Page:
1. What are trans fats? Search for a Science News article that gives a general overview of what these substances are and describe their chemical and physical properties.
Possible student response: The article “Trans Fats,” published 11/10/2001, tells us that trans fats transform vegetable oil into solid substances that are found in many foods. Fats get their name from the pattern of carbon chains in their molecules. A trans fat looks like a zigzag because it includes a double bond that creates a bend in the chain. To make oil solid, some of the double bonds are hydrogenated, creating single bonds. The resulting trans structure allows the molecules to stack and therefore become more dense. Unsaturated fats, such as those in corn oil, have a lower melting point and are liquid at room temperature, while saturated fats such as those in margarine are solid at room temperature.
2. Search for a Science News article describing a “good” trans fat. Explain how the FDA might consider this information for their upcoming ban.
Possible student response: The article “This trans fat is vindicated,” published 7/28/2008, discusses a natural trans fat called conjugated linoleic acid, or CLA, which can help fight cancer, weight gain, diabetes and arthritis. The article mentions that companies producing products containing CLAs have petitioned the FDA for a “generally regarded as safe” status for their products. The FDA may want to include an exemption in their ban for CLAs if they are generally considered to be safe.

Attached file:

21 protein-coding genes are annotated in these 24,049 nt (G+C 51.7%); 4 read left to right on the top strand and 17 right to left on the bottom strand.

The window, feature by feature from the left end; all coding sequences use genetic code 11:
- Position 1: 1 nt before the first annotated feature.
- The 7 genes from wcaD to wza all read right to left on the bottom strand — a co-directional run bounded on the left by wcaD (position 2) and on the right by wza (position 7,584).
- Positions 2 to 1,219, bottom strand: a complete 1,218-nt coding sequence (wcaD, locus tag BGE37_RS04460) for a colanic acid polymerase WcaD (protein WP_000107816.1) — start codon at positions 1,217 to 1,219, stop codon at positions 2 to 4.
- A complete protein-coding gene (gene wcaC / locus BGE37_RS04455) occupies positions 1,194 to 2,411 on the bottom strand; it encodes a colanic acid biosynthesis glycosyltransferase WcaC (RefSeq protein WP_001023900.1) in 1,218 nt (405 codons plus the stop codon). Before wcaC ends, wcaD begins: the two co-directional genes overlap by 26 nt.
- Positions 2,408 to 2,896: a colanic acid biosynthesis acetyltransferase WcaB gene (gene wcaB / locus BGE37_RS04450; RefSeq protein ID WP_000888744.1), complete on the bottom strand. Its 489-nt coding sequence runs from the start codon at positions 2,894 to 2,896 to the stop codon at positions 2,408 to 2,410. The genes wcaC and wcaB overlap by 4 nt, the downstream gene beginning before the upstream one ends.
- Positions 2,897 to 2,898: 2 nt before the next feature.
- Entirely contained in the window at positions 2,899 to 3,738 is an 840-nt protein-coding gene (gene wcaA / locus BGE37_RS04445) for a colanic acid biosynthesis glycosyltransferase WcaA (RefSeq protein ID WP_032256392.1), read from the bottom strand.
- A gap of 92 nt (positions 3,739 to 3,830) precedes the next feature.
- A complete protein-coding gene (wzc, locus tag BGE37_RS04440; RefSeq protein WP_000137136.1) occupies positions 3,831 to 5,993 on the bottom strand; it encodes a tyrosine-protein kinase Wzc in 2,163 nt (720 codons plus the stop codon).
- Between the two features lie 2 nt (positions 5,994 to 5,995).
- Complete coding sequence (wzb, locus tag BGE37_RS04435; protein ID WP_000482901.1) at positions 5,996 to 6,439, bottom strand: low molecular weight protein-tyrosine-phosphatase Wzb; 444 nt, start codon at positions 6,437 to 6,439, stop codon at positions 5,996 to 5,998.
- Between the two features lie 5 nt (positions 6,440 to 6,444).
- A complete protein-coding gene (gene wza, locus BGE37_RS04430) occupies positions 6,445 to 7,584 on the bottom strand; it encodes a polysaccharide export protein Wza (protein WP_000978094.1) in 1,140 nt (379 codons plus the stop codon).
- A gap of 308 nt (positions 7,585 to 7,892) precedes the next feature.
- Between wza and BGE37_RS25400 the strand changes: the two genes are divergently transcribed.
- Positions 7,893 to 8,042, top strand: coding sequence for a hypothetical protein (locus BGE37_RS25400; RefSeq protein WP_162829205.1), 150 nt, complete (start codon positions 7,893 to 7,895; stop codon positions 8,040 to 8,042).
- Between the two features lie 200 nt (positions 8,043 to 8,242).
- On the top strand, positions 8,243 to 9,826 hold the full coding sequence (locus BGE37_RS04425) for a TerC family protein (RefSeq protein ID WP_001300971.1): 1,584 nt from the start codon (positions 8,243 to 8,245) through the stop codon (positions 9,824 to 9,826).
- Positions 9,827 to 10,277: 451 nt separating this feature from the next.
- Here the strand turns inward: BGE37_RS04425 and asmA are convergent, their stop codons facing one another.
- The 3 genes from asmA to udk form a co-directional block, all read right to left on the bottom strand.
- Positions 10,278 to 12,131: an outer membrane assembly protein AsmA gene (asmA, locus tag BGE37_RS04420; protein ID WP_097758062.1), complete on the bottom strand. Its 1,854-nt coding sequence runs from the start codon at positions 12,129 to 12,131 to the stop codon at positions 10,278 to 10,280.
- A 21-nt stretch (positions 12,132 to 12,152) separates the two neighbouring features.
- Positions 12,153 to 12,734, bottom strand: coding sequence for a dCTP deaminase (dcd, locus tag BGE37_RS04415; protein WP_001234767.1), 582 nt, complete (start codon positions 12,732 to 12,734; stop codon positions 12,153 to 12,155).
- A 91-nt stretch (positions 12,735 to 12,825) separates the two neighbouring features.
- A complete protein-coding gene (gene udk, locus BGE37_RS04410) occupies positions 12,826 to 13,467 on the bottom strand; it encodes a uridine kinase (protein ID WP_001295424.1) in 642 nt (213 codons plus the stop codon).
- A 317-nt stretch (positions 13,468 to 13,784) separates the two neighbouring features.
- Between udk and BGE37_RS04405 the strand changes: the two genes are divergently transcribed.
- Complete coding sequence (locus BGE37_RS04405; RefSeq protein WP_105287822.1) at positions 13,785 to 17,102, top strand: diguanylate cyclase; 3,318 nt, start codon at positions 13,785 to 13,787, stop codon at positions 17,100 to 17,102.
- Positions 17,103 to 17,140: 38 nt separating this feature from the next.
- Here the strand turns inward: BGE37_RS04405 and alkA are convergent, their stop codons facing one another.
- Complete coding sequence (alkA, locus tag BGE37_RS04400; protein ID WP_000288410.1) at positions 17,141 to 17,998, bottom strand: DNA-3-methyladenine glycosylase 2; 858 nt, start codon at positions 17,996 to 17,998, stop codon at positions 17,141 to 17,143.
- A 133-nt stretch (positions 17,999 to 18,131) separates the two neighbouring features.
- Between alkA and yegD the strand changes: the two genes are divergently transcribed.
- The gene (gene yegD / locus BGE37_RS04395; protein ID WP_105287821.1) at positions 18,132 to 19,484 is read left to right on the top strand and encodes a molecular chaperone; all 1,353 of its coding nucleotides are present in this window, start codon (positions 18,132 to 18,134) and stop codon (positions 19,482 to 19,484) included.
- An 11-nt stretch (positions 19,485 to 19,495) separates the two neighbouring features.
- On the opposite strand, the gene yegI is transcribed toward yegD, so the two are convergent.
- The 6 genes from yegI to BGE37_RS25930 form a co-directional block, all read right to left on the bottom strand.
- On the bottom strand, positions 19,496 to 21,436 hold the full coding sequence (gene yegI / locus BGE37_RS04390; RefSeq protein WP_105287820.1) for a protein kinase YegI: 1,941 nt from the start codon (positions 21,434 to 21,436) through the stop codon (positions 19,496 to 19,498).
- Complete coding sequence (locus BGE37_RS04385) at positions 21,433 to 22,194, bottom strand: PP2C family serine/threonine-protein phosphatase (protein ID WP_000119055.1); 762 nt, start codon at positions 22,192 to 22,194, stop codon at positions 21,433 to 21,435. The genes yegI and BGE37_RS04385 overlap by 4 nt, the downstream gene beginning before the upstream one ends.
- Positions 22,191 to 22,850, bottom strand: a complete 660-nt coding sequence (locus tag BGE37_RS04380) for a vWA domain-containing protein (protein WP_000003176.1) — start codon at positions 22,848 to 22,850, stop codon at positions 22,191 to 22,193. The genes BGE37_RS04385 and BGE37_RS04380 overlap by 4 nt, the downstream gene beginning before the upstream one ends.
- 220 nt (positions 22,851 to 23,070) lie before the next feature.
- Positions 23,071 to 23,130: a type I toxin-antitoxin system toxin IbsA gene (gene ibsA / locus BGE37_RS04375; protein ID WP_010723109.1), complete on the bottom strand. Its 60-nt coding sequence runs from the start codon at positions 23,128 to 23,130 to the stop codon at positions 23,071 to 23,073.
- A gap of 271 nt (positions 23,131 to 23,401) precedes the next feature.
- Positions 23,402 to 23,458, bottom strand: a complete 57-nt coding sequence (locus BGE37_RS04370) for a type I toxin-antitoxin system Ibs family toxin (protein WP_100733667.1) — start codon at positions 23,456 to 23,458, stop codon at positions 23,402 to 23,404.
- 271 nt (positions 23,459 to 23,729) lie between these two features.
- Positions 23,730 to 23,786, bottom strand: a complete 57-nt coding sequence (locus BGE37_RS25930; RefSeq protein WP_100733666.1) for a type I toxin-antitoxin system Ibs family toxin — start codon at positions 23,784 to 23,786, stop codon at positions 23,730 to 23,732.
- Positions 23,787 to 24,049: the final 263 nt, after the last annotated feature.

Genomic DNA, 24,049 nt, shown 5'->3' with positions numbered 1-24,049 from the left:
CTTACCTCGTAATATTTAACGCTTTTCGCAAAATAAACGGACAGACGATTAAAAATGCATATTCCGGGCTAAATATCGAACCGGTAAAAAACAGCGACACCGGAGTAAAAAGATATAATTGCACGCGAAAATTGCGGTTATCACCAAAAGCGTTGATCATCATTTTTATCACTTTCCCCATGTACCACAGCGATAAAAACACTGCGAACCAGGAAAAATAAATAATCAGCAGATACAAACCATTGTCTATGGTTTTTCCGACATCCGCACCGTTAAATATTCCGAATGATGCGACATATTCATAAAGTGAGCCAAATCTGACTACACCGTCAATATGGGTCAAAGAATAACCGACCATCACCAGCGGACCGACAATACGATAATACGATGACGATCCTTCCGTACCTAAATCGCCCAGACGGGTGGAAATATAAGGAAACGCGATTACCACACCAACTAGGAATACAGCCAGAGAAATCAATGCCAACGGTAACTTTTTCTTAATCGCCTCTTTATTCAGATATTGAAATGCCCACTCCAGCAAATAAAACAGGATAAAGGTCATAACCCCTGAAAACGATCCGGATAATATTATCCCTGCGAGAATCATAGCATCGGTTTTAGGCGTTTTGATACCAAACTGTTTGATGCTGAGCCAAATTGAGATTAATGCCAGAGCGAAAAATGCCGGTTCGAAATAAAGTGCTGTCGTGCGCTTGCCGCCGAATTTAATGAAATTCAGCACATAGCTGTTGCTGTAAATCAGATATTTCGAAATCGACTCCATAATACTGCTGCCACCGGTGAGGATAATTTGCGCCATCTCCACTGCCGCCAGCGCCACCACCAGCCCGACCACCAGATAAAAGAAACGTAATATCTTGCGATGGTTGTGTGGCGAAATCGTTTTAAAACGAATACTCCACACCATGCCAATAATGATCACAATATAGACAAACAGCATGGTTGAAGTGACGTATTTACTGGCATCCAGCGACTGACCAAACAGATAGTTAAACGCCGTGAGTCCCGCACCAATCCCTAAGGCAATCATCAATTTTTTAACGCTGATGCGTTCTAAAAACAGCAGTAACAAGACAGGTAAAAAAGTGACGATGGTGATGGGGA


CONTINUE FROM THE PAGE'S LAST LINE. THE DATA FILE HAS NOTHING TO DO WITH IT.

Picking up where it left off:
3. The U.S. Food and Drug administration is responsible for implementing the future ban on artificial trans fats. Search for a Science News article that describes another recent FDA ban. Explain.
Possible student response: The article “FDA bans chemicals in antibacterial soap,” published 9/2/2016, discusses the FDA’s recent ban on antibacterial soap products containing any of 19 specific active ingredients. The FDA asked antibacterial soap companies to present data that proved their products were safe to use every day and more effective than traditional soap. Research has suggested that some antibacterial ingredients, such as Triclosan, are associated with exposure to toxic compounds, so many soap companies have already removed it from their recipes.
Sign up if you’re interested in receiving free Science News magazines plus educator resources next school year. The Society for Science’s Science News Learning program serves nearly 6,000 public high schools across the United States and worldwide.